HELSINKI (AP) -- Russia won the world championship Sunday by defeating Slovakia 6-2.
Alexander Semin of the Washington Capitals scored two goals and had an assist in the rout. Russia scored three times in the second period to take control.
Alexander Perezhogin, Alexei Tereshenko, Detroit's Pavel Datsyuk and tournament MVP Evgeni Malkin of the Pittsburgh Penguins scored the other goals, with Datsyuk and Alexander Ovechkin of the Capitals assisting on two.
Slovakia defender Zdeno Chara of the Boston Bruins scored both of his nation's goals, one on a blast from the blue line, the other from close range.
Russia, the champion in 2008 and 2009, returned to the title after finishing fourth last year. It did not lose in 10 games and finished the tournament with a plus-30 goal difference.
"We are the Big Red Machine just now," defenseman Nikolai Kulemin of the Toronto Maple Leafs said. "But without Alex Ovechkin and Pavel Datsyuk it would be very hard to score all those goals. And Evgeni Malkin, what can you say? He's the best player in the world, for sure."
Malkin led in goals with 11 and points with 19, and led the plus-minus ratings at plus-14, along with teammate Perezhogin.
Datsyuk was another top performer who glued together his colleagues to play cohesively. He talked positively about his prized teammate Malkin.
"He was unbelievable all the way, and deserves all the credit he got. I am happy to play with him again," Datsyuk said.
Topped with seasoned stars who seemed hungry and happy, Russia put on a tremendous final show of skating speed, passing technique and imagination. It was a performance oozing self-confidence.
"I had to remind the team that Slovakia is really good, and that they beat the Czechs and Canada. I'm grateful to my team as they played well, not only in this final but in the whole tournament," coach Zinetula Bilyaletdinov said.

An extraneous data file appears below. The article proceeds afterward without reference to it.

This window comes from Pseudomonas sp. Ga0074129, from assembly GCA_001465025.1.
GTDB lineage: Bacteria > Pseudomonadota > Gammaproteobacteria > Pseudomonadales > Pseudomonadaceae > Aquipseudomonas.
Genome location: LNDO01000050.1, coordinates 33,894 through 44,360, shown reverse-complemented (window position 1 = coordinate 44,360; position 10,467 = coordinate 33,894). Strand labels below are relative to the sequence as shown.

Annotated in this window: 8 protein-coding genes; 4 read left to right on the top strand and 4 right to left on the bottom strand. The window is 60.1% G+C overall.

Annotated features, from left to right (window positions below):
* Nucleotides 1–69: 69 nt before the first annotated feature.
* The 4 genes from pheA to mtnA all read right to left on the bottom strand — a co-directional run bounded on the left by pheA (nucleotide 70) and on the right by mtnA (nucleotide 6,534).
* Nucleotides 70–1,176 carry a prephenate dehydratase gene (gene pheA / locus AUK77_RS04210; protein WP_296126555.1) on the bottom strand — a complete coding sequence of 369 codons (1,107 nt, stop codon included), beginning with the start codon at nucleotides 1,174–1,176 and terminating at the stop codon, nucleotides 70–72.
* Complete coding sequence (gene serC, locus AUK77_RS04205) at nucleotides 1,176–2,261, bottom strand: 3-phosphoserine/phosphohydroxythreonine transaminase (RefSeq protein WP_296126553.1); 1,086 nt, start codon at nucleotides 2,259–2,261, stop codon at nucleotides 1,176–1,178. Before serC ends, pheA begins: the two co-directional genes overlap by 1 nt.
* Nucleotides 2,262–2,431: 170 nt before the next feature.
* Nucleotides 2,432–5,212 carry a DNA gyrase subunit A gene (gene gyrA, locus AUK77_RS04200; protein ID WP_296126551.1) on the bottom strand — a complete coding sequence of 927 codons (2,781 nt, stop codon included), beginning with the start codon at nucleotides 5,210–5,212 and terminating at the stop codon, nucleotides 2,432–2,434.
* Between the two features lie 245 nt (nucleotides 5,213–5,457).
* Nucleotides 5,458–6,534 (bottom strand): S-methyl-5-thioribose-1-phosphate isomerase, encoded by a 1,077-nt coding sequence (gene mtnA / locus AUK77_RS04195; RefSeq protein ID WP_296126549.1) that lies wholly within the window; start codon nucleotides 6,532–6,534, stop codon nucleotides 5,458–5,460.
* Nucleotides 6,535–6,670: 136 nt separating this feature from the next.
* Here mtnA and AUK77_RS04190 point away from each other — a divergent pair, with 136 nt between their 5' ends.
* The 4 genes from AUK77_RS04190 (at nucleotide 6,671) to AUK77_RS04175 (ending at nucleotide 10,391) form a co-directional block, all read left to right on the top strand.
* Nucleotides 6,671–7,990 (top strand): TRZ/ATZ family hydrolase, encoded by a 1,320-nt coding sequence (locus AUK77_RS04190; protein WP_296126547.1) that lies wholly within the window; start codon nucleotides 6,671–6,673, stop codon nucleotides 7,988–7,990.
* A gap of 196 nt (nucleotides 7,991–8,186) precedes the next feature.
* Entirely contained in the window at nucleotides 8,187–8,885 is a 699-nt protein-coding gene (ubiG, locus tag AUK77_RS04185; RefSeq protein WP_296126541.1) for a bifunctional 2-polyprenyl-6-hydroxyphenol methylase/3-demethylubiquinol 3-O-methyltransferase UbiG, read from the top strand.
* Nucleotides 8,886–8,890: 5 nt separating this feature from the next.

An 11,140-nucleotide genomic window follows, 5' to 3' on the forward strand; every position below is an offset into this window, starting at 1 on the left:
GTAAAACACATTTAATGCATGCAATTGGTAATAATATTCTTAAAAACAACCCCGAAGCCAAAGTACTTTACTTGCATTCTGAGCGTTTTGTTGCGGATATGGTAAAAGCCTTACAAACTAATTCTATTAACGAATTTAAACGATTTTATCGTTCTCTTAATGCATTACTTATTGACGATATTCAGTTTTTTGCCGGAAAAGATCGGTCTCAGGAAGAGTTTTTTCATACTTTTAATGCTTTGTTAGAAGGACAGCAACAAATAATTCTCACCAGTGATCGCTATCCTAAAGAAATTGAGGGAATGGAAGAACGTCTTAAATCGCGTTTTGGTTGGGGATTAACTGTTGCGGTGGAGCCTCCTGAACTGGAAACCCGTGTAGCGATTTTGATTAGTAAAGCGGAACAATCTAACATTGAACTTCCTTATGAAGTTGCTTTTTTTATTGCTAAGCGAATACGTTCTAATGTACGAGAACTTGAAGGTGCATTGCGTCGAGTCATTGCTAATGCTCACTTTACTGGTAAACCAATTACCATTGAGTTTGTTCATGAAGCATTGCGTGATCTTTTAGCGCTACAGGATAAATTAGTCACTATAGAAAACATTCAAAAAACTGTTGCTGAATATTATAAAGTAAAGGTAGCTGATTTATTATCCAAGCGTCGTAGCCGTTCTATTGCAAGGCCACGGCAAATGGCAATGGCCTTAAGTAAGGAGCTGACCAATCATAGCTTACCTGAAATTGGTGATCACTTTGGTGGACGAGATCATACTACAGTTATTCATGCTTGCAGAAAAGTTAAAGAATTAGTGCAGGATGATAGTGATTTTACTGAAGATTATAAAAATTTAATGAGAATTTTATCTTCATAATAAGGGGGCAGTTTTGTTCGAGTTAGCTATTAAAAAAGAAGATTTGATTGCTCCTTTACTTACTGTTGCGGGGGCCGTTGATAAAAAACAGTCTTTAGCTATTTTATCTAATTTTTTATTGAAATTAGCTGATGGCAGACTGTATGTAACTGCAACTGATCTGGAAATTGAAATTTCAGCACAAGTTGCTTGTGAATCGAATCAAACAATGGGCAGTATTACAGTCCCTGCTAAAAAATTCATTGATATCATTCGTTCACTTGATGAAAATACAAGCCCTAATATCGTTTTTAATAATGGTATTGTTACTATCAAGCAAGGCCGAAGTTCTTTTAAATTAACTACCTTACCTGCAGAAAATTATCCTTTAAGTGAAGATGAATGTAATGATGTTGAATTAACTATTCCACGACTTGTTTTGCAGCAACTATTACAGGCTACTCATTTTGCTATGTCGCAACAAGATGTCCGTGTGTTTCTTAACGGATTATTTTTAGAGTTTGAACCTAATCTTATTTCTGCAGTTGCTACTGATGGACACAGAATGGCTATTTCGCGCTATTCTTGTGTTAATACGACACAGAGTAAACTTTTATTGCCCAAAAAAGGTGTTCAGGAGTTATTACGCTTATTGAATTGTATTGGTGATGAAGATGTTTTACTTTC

Malkin, Datsyuk, Ovechkin and Semin did not disappoint anybody. But the play of Alexander Popov, 30, centering Malkin and dangerous winger Perezhogin was sensational, and on the third line Alexei Tereshenko's swiftness stood out.
In its own zone, Russia played a very tight five-man block, with players almost stuck to each other, but moving around as a unit. On offense the players spread to open up spaces, and then again came together to finish off the attack.
Russia did not rely on big names in goal, but Semyon Varlamov, of the Colorado Avalanche took individual honors with a 93.93 save percentage and 1.70 goals-against average. In the final he had 29 saves, while Slovakia's Jan Laco and Peter Hamerlik combined for 36.
The Russian team might be built with an eye on the Olympics in Sochi in 2014, and Datsyuk was asked about the NHL possibly deciding not to let its players compete.
"That is two years from now, and I cannot say anything about something so far away as I don't even know what happens tomorrow. It is hard to say something about Sochi now," Datsyuk said.